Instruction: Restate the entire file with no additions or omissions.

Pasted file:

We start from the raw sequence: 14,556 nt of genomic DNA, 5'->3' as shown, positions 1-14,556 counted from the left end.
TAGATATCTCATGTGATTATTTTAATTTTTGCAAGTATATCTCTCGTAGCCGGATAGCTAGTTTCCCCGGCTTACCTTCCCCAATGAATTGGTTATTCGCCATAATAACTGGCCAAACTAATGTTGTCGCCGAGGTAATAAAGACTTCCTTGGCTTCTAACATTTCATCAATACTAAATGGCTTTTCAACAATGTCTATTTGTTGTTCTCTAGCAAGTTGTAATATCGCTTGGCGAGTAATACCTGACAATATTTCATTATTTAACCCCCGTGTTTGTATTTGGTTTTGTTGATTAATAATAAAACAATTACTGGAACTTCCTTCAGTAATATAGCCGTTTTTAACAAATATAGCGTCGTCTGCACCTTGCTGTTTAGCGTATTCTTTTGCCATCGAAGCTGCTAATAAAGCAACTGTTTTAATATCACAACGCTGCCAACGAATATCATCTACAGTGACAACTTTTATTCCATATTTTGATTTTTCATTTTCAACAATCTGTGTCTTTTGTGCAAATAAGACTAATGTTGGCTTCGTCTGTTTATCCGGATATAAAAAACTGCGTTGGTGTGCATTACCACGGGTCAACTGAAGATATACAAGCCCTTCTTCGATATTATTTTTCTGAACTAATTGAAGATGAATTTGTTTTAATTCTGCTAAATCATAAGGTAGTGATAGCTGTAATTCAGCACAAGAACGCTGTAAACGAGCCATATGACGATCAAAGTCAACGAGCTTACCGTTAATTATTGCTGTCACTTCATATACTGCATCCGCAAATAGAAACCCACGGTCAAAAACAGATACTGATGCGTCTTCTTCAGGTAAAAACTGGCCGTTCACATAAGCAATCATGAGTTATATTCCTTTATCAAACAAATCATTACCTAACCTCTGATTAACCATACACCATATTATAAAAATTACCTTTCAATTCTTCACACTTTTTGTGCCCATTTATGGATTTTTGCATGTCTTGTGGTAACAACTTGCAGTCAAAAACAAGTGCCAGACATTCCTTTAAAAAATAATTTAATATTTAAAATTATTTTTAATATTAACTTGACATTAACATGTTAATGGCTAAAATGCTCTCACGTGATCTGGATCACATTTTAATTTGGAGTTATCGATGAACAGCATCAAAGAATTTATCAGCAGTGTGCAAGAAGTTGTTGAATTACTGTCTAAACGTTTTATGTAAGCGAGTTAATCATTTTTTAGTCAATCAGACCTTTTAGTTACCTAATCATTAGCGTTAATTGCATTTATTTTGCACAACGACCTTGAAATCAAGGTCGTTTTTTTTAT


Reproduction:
We start from the raw sequence: 14,556 nt of genomic DNA, 5'->3' as shown, positions 1-14,556 counted from the left end.
TAGATATCTCATGTGATTATTTTAATTTTTGCAAGTATATCTCTCGTAGCCGGATAGCTAGTTTCCCCGGCTTACCTTCCCCAATGAATTGGTTATTCGCCATAATAACTGGCCAAACTAATGTTGTCGCCGAGGTAATAAAGACTTCCTTGGCTTCTAACATTTCATCAATACTAAATGGCTTTTCAACAATGTCTATTTGTTGTTCTCTAGCAAGTTGTAATATCGCTTGGCGAGTAATACCTGACAATATTTCATTATTTAACCCCCGTGTTTGTATTTGGTTTTGTTGATTAATAATAAAACAATTACTGGAACTTCCTTCAGTAATATAGCCGTTTTTAACAAATATAGCGTCGTCTGCACCTTGCTGTTTAGCGTATTCTTTTGCCATCGAAGCTGCTAATAAAGCAACTGTTTTAATATCACAACGCTGCCAACGAATATCATCTACAGTGACAACTTTTATTCCATATTTTGATTTTTCATTTTCAACAATCTGTGTCTTTTGTGCAAATAAGACTAATGTTGGCTTCGTCTGTTTATCCGGATATAAAAAACTGCGTTGGTGTGCATTACCACGGGTCAACTGAAGATATACAAGCCCTTCTTCGATATTATTTTTCTGAACTAATTGAAGATGAATTTGTTTTAATTCTGCTAAATCATAAGGTAGTGATAGCTGTAATTCAGCACAAGAACGCTGTAAACGAGCCATATGACGATCAAAGTCAACGAGCTTACCGTTAATTATTGCTGTCACTTCATATACTGCATCCGCAAATAGAAACCCACGGTCAAAAACAGATACTGATGCGTCTTCTTCAGGTAAAAACTGGCCGTTCACATAAGCAATCATGAGTTATATTCCTTTATCAAACAAATCATTACCTAACCTCTGATTAACCATACACCATATTATAAAAATTACCTTTCAATTCTTCACACTTTTTGTGCCCATTTATGGATTTTTGCATGTCTTGTGGTAACAACTTGCAGTCAAAAACAAGTGCCAGACATTCCTTTAAAAAATAATTTAATATTTAAAATTATTTTTAATATTAACTTGACATTAACATGTTAATGGCTAAAATGCTCTCACGTGATCTGGATCACATTTTAATTTGGAGTTATCGATGAACAGCATCAAAGAATTTATCAGCAGTGTGCAAGAAGTTGTTGAATTACTGTCTAAACGTTTTATGTAAGCGAGTTAATCATTTTTTAGTCAATCAGACCTTTTAGTTACCTAATCATTAGCGTTAATTGCATTTATTTTGCACAACGACCTTGAAATCAAGGTCGTTTTTTTTAT